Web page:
Friday, October 26, 2012

Christianity's relationship with witchcraft: Part 3

Christianity's relationship with witchcraft: Part 3

I wanted to make a few closing points to this series, as well as tie in a few loose ends. First of all, I'm not an "ex-Christian," nor am I "anti-Christian." I just think that did a good job, intrinsically, on this particular piece. This text was from one of their podcasts, but I thought it was important to make a text reference of it. I recall, unfortunately, of having lost important articles and text in the past. For the companion podcast, click here and select "Christianity's relationship with witchcraft" from the menu box.

I will also point out that every religion, spiritual tradition, and folk tradition of our ancestors is a part of this blog. Also, this blog has taken a look at religious and spiritual concerns of other peoples who have lived and have deep roots in North America... Christian/Catholic, or not. It is estimated, and I will post the references here in time, that the Camunian Valley was I recall about one-third "pagan" prior to the Val Camonica witch trials. If we are not sympathetic to the issue of this persecution, then who is!? Those Camunian Catholics and "Heathens" of the Middle Ages lived together in harmony.

The only thing I would disagree with in this article was the term "witchcraft." Although loosely a "magical tradition," I believe that most of the Camunian Heathenry were merely observing the "wheel of the year" and other ancient pre-Christian rites. Few literally practiced "magic," I believe, beyond simple folk traditions. "Heathenry" means "people of the hearth," or an earth-based spiritual tradition. In the Middle Ages, and going right back into the ancient world, the Camunian and Tellinian Heathens would gather on the very mountainous Tonale Pass to observe the seasonal sabbats. It was "Heathenism" (polytheistic earth-based religion), and prior to a millennium ago, it was "the religion of our people." 

It probably didn't have "one name," but it later became known locally as "Stregaria." An old Camunian word, "Engermadura," may have had the same or a similar meaning. It likely meant "spell" or "charm." Another old Camun word, "Bodena," seems to be a reference to the ancient "stag god".... probably Cernunnos. It is translated to something like "the denomination of the old stag," and it seems to have been a type of reference to an actual name of the faith. Despite the chief male god--along with various other goddesses, and sometimes gods--the tradition seems to have clearly been more maternal, symbolized by the moon.

What is covered on this blog?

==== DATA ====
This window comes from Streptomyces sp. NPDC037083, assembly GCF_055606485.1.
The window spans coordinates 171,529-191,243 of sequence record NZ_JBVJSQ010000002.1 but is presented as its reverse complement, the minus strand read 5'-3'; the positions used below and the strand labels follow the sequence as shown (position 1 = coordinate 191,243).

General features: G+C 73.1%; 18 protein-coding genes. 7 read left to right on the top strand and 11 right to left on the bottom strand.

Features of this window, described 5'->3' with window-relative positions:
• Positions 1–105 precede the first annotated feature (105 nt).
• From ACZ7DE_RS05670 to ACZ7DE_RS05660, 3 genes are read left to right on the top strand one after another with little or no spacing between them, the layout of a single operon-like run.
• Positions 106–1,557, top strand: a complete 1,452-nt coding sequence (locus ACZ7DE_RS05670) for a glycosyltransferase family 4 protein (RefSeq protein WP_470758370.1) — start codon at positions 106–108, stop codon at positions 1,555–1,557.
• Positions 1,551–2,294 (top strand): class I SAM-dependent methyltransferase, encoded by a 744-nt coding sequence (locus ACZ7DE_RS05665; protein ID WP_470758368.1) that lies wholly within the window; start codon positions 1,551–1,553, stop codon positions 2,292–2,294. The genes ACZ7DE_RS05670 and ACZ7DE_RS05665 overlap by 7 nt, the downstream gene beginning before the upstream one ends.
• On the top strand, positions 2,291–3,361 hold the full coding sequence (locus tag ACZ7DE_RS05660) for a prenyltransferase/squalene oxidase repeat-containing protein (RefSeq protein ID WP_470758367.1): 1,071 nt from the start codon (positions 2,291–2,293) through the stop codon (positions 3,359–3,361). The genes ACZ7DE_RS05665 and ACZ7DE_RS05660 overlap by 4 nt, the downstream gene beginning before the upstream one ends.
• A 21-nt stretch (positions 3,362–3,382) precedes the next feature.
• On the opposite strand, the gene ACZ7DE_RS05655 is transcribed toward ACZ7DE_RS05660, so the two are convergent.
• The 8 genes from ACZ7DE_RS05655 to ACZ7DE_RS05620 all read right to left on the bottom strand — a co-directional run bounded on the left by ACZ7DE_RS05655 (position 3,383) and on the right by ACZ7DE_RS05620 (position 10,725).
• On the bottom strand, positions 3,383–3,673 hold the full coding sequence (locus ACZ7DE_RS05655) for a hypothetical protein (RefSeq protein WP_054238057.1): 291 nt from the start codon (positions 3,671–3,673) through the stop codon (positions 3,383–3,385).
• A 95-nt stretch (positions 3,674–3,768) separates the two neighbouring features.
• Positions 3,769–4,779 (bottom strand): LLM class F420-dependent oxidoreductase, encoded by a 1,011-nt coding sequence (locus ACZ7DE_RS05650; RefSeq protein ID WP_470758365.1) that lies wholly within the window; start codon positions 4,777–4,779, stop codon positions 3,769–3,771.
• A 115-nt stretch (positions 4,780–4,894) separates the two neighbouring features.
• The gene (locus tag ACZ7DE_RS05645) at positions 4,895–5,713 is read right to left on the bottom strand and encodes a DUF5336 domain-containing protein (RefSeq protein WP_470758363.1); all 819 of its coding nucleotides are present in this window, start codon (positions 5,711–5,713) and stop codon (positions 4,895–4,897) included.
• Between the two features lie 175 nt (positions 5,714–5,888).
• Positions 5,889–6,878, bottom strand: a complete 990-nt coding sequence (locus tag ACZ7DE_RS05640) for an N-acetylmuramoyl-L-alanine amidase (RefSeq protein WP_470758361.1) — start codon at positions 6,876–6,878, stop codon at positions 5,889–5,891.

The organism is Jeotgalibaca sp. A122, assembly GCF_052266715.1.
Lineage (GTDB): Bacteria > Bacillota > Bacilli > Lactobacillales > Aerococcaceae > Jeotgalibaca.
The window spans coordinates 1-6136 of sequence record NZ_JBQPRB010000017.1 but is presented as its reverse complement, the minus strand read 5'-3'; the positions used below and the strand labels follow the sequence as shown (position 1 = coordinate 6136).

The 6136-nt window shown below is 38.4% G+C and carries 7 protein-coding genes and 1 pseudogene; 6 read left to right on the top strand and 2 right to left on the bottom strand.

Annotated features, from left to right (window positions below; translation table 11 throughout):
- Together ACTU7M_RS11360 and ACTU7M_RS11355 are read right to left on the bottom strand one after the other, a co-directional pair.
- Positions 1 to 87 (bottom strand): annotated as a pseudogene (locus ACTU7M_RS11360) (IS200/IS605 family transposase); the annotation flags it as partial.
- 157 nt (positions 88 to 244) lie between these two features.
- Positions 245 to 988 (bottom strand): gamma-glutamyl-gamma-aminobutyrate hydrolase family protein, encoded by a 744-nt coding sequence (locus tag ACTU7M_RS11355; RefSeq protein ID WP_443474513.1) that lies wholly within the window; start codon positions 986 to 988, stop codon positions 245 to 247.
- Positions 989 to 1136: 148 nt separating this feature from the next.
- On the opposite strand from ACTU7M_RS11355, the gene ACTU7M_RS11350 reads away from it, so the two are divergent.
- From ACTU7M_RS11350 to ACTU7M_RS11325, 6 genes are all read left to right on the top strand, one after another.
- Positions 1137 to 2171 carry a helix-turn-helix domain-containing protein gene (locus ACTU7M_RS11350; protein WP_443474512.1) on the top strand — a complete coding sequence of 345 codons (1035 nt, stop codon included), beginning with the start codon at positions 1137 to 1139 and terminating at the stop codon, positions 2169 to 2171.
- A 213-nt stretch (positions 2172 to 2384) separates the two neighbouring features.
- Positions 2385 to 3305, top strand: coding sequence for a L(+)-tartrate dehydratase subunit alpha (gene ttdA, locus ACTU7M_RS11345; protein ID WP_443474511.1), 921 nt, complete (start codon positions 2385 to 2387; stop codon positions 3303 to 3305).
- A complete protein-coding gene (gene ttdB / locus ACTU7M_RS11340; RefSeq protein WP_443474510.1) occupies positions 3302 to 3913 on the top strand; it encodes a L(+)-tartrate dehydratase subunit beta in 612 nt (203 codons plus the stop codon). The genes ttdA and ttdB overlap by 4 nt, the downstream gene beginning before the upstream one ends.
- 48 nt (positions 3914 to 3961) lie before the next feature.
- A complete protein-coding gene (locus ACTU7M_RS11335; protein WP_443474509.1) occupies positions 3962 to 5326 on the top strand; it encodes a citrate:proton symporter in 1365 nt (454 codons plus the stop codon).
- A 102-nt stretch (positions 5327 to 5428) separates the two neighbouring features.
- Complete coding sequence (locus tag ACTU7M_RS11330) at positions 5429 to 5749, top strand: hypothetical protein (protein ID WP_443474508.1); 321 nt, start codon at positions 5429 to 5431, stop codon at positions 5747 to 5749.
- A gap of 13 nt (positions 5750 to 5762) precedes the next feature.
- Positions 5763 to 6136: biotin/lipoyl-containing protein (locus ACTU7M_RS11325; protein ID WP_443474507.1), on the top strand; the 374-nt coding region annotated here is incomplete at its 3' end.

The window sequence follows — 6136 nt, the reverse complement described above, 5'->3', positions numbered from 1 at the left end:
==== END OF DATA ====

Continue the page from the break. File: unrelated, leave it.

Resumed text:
1) Items having to do with the Camunian, Brescian, Bergamask, Lombard, or Italian-Swiss cultures--past or present--which would include prior cultures of Lombardy. Also, openly reaching out to these concerns worldwide.

2) Items having to do with religion and spiritual traditions, which mainly include Christian denominations and Heathen traditions of past or present Lombardians, Europeans, or peoples with roots in North America. Also reaching out, in some form, to these concerns worldwide.

3) Items having to do with the environment, the natural world, the earth, and the universe; all of which our ancestors cared a lot about. Also reaching out, in some form, to some of these concerns worldwide.

4) Reaching out, in some form, to other more smaller "sub-ethnic" European-American concerns or regional/provincial associations relating to the Italian peninsula worldwide. For example, Basque, Bavarian, Welsh, Piedmontese, or Bergamask.

The more controversial items are purposely avoided. However, this doesn't mean that they should be avoided by individuals.

What are our goals?

1) Helping to facilitate the establishment of a "Lombardian-American" society of some type. For association, cultural enrichment, and study. This would be best headquartered somewhere in the Great Lakes region. Iron Mountain would seem appropriate. There needs to be a property, building, and at least two full-time staff to start.

2) To develop the idea of people of Camunian roots on this continent as something equivalent to a Scottish clann. Our heritage is unique. We should see ourselves as more of a family than a culture or demographic. We're currently invisible.

3) To restore honor, in some form, to the spiritual tradition of which we are all heirs to. Even if you're 100% Catholic, what makes us so different to modern Greek communities who--while practicing Greek Christian Orthodoxy--share a great reverence to their polytheistic ancestry. Why should we be so different?

Goal number one is really THE goal. It's the minimum of what we expect to accomplish. A person in California of Italian-Swiss ancestry, should feel entirely connected though that heritage to a person in Wisconsin of Bergamask ancestry. Their forefathers spoke the same Lombard language for many centuries! There should not be this disconnect.


No comments:

Post a Comment